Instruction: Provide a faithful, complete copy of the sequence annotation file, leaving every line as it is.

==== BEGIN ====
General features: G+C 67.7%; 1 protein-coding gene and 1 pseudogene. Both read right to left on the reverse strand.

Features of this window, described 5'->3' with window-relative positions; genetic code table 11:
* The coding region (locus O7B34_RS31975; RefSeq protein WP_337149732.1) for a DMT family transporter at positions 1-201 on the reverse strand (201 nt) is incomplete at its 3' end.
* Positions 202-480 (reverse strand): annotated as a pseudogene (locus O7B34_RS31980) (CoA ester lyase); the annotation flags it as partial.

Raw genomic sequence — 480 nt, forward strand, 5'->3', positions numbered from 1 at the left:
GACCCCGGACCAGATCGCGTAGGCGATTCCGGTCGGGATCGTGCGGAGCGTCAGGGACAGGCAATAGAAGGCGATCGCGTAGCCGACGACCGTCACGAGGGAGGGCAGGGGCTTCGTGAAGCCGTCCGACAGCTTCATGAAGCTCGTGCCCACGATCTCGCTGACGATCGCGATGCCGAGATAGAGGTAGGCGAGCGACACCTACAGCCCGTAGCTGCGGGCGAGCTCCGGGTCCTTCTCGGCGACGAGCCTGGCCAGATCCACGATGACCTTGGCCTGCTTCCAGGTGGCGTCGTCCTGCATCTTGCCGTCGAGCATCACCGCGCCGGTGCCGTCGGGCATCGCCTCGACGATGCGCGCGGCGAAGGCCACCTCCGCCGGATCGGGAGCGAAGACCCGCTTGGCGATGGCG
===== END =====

General features: G+C 67.7%; 1 protein-coding gene and 1 pseudogene. Both read right to left on the reverse strand.

Features of this window, described 5'->3' with window-relative positions; genetic code table 11:
* The coding region (locus O7B34_RS31975; RefSeq protein WP_337149732.1) for a DMT family transporter at positions 1-201 on the reverse strand (201 nt) is incomplete at its 3' end.
* Positions 202-480 (reverse strand): annotated as a pseudogene (locus O7B34_RS31980) (CoA ester lyase); the annotation flags it as partial.

Raw genomic sequence — 480 nt, forward strand, 5'->3', positions numbered from 1 at the left:
GACCCCGGACCAGATCGCGTAGGCGATTCCGGTCGGGATCGTGCGGAGCGTCAGGGACAGGCAATAGAAGGCGATCGCGTAGCCGACGACCGTCACGAGGGAGGGCAGGGGCTTCGTGAAGCCGTCCGACAGCTTCATGAAGCTCGTGCCCACGATCTCGCTGACGATCGCGATGCCGAGATAGAGGTAGGCGAGCGACACCTACAGCCCGTAGCTGCGGGCGAGCTCCGGGTCCTTCTCGGCGACGAGCCTGGCCAGATCCACGATGACCTTGGCCTGCTTCCAGGTGGCGTCGTCCTGCATCTTGCCGTCGAGCATCACCGCGCCGGTGCCGTCGGGCATCGCCTCGACGATGCGCGCGGCGAAGGCCACCTCCGCCGGATCGGGAGCGAAGACCCGCTTGGCGATGGCG